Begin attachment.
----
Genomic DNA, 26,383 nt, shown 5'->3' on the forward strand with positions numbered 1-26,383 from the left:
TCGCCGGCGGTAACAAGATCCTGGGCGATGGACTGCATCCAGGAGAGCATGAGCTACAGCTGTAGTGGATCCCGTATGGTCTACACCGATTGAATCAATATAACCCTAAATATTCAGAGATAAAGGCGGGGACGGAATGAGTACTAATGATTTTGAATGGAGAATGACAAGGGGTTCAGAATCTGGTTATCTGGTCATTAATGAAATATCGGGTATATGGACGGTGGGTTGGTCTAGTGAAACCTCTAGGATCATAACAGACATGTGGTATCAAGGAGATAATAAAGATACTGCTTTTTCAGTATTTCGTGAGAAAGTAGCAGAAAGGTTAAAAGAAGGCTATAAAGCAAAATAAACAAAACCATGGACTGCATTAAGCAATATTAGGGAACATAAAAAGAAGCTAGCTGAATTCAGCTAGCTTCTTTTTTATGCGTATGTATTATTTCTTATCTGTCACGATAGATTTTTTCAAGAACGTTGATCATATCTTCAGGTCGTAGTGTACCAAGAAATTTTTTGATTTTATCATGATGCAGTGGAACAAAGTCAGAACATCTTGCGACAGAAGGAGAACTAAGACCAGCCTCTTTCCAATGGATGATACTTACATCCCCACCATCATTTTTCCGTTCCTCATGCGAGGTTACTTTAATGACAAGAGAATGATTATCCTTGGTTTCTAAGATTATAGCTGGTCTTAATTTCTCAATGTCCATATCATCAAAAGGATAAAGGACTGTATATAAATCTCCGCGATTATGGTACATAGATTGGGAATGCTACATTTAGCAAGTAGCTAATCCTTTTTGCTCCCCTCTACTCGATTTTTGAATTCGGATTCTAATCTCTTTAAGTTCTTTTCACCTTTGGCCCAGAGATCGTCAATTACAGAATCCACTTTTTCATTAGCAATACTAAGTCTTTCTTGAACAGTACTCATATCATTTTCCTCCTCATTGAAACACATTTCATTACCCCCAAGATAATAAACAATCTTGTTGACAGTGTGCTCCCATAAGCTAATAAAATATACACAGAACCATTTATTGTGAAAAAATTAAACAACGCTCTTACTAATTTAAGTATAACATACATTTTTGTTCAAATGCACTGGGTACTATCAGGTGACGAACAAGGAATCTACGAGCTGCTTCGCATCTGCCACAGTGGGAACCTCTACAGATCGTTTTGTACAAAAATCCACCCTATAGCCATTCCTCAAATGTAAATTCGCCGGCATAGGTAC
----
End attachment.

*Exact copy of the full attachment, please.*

Genomic DNA, 26,383 nt, shown 5'->3' on the forward strand with positions numbered 1-26,383 from the left:
TCGCCGGCGGTAACAAGATCCTGGGCGATGGACTGCATCCAGGAGAGCATGAGCTACAGCTGTAGTGGATCCCGTATGGTCTACACCGATTGAATCAATATAACCCTAAATATTCAGAGATAAAGGCGGGGACGGAATGAGTACTAATGATTTTGAATGGAGAATGACAAGGGGTTCAGAATCTGGTTATCTGGTCATTAATGAAATATCGGGTATATGGACGGTGGGTTGGTCTAGTGAAACCTCTAGGATCATAACAGACATGTGGTATCAAGGAGATAATAAAGATACTGCTTTTTCAGTATTTCGTGAGAAAGTAGCAGAAAGGTTAAAAGAAGGCTATAAAGCAAAATAAACAAAACCATGGACTGCATTAAGCAATATTAGGGAACATAAAAAGAAGCTAGCTGAATTCAGCTAGCTTCTTTTTTATGCGTATGTATTATTTCTTATCTGTCACGATAGATTTTTTCAAGAACGTTGATCATATCTTCAGGTCGTAGTGTACCAAGAAATTTTTTGATTTTATCATGATGCAGTGGAACAAAGTCAGAACATCTTGCGACAGAAGGAGAACTAAGACCAGCCTCTTTCCAATGGATGATACTTACATCCCCACCATCATTTTTCCGTTCCTCATGCGAGGTTACTTTAATGACAAGAGAATGATTATCCTTGGTTTCTAAGATTATAGCTGGTCTTAATTTCTCAATGTCCATATCATCAAAAGGATAAAGGACTGTATATAAATCTCCGCGATTATGGTACATAGATTGGGAATGCTACATTTAGCAAGTAGCTAATCCTTTTTGCTCCCCTCTACTCGATTTTTGAATTCGGATTCTAATCTCTTTAAGTTCTTTTCACCTTTGGCCCAGAGATCGTCAATTACAGAATCCACTTTTTCATTAGCAATACTAAGTCTTTCTTGAACAGTACTCATATCATTTTCCTCCTCATTGAAACACATTTCATTACCCCCAAGATAATAAACAATCTTGTTGACAGTGTGCTCCCATAAGCTAATAAAATATACACAGAACCATTTATTGTGAAAAAATTAAACAACGCTCTTACTAATTTAAGTATAACATACATTTTTGTTCAAATGCACTGGGTACTATCAGGTGACGAACAAGGAATCTACGAGCTGCTTCGCATCTGCCACAGTGGGAACCTCTACAGATCGTTTTGTACAAAAATCCACCCTATAGCCATTCCTCAAATGTAAATTCGCCGGCATAGGTAC